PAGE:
I spent the month of July travelling round four cities in Italy which were Rome, Siena, Florence and Milan. My principle reason for this venture was to learn Italian, attending a language school 5 days a week. In searching for suitable schools I came across what seemed an almost “too good to be true” opportunity. Scuola Leonardo Da Vinci, a chain of language schools, offered an “Italian Tour” course which allowed me to travel between cities, attending one of their schools in each, beginning at one school where I had left at the last. I was determined not just to learn “textbook Italian” but to learn idiomatic, colloquial Italian. I wanted to take full advantage of actually being in Italy, and learning not only about the language, but also the culture. From Renaissance splendour in Florence, to fashion central in Milan I aimed to experience as many different aspects of Italian culture as possible. As a student entering my 4th Year of a Classics degree, the chance to spend time in Rome was of course almost a dream come true!
Before leaving I was worried about travelling alone for the first time; the thought of busy train stations and airports seeming somewhat more daunting than when others are with you, a definite ‘small fish in a big pond’ kind of situation! I was also slightly concerned about my accommodation, considering that for 2 of the weeks away I would be staying with a host family and expected to be speaking in Italian all the time; a big ask for someone who had only been studying Italian for a week! While I was aware that there would be a lot of English spoken in Rome, I was far more aware of the fact that in Siena there were far fewer English speakers, and that I was going to have to be willing to put myself in situations whereby it may take more than one attempt to convey what it was I was trying to say. Indeed, in the end I did occasionally have to resort to use of some acting skills!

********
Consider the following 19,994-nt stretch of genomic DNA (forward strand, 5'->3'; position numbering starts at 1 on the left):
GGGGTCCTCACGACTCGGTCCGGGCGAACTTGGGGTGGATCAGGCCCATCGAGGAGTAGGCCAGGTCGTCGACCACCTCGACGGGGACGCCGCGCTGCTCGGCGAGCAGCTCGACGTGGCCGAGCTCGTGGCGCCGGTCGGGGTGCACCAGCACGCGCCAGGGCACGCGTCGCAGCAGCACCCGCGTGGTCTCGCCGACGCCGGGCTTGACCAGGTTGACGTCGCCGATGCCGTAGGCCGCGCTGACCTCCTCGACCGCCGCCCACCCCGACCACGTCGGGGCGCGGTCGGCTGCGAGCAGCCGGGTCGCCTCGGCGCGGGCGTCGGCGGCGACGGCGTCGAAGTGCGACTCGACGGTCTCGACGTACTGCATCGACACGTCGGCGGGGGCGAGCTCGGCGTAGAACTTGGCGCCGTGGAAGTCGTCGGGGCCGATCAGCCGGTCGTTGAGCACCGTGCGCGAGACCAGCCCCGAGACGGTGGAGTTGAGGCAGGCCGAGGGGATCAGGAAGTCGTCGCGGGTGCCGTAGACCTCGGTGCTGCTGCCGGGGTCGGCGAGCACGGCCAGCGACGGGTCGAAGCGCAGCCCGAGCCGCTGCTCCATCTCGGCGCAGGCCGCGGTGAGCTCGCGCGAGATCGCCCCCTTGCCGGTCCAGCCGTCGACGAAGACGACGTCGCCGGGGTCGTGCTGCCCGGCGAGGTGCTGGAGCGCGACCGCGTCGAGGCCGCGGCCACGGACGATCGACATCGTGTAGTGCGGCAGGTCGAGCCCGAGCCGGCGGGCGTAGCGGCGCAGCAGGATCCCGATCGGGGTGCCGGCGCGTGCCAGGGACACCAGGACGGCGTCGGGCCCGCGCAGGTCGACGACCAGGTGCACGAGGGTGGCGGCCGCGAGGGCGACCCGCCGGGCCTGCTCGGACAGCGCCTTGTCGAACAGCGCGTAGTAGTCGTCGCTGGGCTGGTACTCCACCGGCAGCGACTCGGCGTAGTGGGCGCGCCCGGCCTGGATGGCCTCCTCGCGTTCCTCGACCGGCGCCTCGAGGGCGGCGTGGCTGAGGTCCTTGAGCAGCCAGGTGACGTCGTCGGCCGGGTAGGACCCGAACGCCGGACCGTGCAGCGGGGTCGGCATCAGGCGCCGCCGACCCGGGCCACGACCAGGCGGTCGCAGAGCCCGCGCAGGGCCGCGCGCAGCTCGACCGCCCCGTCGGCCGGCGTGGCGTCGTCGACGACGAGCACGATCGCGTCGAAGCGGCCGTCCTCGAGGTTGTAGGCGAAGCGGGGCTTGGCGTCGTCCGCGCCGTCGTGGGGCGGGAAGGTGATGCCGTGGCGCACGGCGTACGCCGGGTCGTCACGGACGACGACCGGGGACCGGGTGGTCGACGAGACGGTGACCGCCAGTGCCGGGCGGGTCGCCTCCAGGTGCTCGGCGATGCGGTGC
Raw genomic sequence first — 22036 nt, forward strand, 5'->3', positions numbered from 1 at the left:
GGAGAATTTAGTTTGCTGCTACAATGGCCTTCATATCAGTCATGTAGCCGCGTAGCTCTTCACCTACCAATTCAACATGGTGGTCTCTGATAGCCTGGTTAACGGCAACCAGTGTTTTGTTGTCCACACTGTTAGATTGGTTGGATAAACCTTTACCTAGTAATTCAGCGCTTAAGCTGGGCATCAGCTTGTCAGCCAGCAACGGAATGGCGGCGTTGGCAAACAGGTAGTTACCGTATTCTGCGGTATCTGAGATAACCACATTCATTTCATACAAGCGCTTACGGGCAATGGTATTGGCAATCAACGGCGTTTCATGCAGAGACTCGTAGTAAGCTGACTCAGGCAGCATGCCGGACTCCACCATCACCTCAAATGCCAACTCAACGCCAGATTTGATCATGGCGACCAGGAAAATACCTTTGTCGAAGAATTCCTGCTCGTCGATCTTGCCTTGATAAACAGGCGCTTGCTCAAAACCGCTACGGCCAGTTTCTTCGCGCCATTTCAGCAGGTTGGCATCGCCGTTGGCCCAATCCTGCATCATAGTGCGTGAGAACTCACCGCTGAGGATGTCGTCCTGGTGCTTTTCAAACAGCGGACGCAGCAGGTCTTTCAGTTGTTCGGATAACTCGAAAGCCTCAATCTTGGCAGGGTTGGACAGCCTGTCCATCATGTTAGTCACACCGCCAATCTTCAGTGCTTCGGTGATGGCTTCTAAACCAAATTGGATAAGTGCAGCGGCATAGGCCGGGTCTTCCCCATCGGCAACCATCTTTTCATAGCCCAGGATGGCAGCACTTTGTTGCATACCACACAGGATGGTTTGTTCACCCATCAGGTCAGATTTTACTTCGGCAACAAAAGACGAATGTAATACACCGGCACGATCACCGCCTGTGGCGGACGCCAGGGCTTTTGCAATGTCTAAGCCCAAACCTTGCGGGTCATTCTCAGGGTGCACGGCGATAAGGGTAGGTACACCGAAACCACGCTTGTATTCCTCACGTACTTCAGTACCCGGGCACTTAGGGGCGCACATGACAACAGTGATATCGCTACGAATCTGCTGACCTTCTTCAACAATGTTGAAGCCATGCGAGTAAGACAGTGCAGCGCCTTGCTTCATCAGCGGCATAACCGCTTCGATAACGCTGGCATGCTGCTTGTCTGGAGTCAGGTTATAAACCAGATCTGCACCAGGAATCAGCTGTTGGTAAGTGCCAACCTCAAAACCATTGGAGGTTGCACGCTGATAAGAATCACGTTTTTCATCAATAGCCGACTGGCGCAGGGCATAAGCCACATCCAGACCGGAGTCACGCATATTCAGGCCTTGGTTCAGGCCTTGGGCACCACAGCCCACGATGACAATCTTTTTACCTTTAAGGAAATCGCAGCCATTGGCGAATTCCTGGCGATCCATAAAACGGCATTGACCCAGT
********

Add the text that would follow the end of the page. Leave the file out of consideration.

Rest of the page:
Of course my Italian progressed rapidly over the four weeks. However, beyond this I learned a lot not only about culture (although I do have far more churches and museums under my belt now!) but also about people and interaction. Due to the kindness and patience that people showed me, with no hope of anything being given to them in return, I am now aware of just how nice people can really be. People were willing to sit through my stunted attempts at Italian and were always ready to give help in difficult situations. Despite being constantly bombarded by media telling us of the abhorrent actions of horrific people, it was more than just refreshing to experience first hand the goodness that so many people do in fact have to offer.